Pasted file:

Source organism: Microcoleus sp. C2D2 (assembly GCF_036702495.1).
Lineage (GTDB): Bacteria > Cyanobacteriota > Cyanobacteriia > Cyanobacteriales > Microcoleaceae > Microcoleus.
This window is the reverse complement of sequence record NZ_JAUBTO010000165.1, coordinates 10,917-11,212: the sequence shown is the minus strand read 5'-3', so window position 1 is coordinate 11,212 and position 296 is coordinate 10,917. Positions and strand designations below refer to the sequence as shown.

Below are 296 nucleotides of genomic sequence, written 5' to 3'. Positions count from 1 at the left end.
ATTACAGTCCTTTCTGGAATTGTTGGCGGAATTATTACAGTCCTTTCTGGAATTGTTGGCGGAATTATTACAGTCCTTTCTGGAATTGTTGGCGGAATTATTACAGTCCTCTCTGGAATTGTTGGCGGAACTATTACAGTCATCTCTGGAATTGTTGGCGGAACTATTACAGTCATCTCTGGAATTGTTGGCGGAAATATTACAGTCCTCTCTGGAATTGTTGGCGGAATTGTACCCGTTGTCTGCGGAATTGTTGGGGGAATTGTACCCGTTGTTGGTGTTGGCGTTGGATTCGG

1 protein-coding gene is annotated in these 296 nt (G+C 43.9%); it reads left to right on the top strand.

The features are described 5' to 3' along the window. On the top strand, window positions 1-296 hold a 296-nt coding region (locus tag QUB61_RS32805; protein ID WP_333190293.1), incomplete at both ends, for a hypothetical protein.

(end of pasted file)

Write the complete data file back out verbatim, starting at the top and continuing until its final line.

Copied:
Source organism: Microcoleus sp. C2D2 (assembly GCF_036702495.1).
Lineage (GTDB): Bacteria > Cyanobacteriota > Cyanobacteriia > Cyanobacteriales > Microcoleaceae > Microcoleus.
This window is the reverse complement of sequence record NZ_JAUBTO010000165.1, coordinates 10,917-11,212: the sequence shown is the minus strand read 5'-3', so window position 1 is coordinate 11,212 and position 296 is coordinate 10,917. Positions and strand designations below refer to the sequence as shown.

Below are 296 nucleotides of genomic sequence, written 5' to 3'. Positions count from 1 at the left end.
ATTACAGTCCTTTCTGGAATTGTTGGCGGAATTATTACAGTCCTTTCTGGAATTGTTGGCGGAATTATTACAGTCCTTTCTGGAATTGTTGGCGGAATTATTACAGTCCTCTCTGGAATTGTTGGCGGAACTATTACAGTCATCTCTGGAATTGTTGGCGGAACTATTACAGTCATCTCTGGAATTGTTGGCGGAAATATTACAGTCCTCTCTGGAATTGTTGGCGGAATTGTACCCGTTGTCTGCGGAATTGTTGGGGGAATTGTACCCGTTGTTGGTGTTGGCGTTGGATTCGG

1 protein-coding gene is annotated in these 296 nt (G+C 43.9%); it reads left to right on the top strand.

The features are described 5' to 3' along the window. On the top strand, window positions 1-296 hold a 296-nt coding region (locus tag QUB61_RS32805; protein ID WP_333190293.1), incomplete at both ends, for a hypothetical protein.